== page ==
New program aimed at helping veterans

By: Ashley Harding

It's the first of its kind here in Lincoln. It's geared towards vets who've committed non-violent crimes. The hope is to get them treated, before the problem escalates.

For many soldiers on active duty, re-entering society once they're back home can be just as hard as the day they left. If they're suffering from a traumatic brain injury, or post-traumatic stress, it can be much harder.

It can even lead to minor trouble with the law. “You know that there's a good citizen, but something's happened and when they get in a little bit of trouble, if you can just catch them at the right moment you can keep that trouble from exacerbating,” said Former Adj. General, Roger Lempke.

To do that, the city has started a pre-trial diversion program. It's designed to help vets who've committed minor offenses. It pairs them up with the V. A. who then puts together a personalized treatment plan, whether it's for drug and alcohol abuse or mental illness.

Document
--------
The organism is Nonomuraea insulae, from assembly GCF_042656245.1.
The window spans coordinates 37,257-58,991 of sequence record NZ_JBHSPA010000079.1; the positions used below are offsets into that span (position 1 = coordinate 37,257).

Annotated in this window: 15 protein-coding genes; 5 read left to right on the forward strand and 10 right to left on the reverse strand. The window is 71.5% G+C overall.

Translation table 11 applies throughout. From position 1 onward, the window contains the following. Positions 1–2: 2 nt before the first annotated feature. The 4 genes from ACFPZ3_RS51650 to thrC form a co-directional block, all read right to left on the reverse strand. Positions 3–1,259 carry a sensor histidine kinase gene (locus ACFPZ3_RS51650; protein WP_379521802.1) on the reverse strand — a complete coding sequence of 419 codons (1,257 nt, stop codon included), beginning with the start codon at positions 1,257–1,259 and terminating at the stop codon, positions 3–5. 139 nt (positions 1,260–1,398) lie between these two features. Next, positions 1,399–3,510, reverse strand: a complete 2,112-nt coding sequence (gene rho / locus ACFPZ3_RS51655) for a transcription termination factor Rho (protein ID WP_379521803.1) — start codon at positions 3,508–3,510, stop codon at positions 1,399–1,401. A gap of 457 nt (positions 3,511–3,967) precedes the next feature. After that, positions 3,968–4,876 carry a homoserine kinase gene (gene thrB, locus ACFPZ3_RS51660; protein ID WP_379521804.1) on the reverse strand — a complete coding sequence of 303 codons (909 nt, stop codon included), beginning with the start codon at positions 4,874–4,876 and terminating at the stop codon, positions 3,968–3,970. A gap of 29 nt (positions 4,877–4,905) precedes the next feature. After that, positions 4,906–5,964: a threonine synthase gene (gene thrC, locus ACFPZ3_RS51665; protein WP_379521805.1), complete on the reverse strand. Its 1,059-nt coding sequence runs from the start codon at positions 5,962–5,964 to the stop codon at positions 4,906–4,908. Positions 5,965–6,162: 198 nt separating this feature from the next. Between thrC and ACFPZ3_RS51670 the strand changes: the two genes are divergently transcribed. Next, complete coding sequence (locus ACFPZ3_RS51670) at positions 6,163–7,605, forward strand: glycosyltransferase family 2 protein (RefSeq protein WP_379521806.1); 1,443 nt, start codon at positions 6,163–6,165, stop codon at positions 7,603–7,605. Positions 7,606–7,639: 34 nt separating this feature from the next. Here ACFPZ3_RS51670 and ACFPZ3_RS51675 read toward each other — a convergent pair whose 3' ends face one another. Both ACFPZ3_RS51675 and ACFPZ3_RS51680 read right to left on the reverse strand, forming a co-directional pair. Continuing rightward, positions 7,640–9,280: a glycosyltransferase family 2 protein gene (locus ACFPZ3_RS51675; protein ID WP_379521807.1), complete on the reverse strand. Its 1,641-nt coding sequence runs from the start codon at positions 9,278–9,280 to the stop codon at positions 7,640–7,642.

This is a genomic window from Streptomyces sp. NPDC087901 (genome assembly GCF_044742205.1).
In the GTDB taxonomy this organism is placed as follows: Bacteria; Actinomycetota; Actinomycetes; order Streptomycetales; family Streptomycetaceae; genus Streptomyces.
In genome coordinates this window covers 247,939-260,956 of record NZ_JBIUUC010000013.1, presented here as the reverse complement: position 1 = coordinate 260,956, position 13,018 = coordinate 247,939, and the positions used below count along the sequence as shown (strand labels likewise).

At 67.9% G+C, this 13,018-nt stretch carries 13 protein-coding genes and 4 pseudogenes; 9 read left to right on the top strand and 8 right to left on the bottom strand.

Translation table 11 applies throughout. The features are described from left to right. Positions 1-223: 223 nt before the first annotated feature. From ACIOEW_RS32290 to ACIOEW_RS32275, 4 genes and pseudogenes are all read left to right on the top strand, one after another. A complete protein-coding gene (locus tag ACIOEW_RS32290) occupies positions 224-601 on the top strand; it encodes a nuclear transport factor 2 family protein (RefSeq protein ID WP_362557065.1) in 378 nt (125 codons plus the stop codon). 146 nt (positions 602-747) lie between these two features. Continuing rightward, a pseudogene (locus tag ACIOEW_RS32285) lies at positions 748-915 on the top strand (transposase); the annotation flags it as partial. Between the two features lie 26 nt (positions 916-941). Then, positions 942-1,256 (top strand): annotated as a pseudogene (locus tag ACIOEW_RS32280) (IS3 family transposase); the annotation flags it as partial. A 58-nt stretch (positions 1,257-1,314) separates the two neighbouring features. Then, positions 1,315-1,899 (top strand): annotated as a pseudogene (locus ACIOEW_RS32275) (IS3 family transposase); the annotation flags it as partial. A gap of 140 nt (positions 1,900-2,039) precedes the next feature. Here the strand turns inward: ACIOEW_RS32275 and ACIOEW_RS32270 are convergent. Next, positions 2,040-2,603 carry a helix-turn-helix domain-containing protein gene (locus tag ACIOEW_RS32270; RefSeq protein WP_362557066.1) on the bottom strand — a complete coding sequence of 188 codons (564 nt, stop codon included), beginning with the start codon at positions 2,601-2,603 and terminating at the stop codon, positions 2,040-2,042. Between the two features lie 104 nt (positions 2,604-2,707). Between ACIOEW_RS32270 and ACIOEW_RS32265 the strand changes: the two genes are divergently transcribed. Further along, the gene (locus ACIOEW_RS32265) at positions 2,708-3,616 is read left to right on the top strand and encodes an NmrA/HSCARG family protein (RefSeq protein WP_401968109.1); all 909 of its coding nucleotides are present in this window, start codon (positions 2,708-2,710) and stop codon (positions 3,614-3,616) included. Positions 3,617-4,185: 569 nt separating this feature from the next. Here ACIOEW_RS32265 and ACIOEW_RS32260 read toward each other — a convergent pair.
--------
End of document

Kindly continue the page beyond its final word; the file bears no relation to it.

If treatment is successful, their case is dismissed. Officials say it's of no cost to taxpayers, and could even save money down the line. “I'm very hopeful that it will, because, if you aren't out there committing crimes in the future, we're saving money,” said Lancaster County Attorney, Joe Kelly.

It's also highly selective. Interested vets must be able to prove that the trauma they experienced while serving was a factor when they committed the crime. Officials say we owe it to our vets. “They've gone through and done many things for us that the rest of us didn't have to. So, we owe it and we can do it, and we can make it work.”

Right now, officials estimate to work with about six to ten vets per year, but they think that number will go up.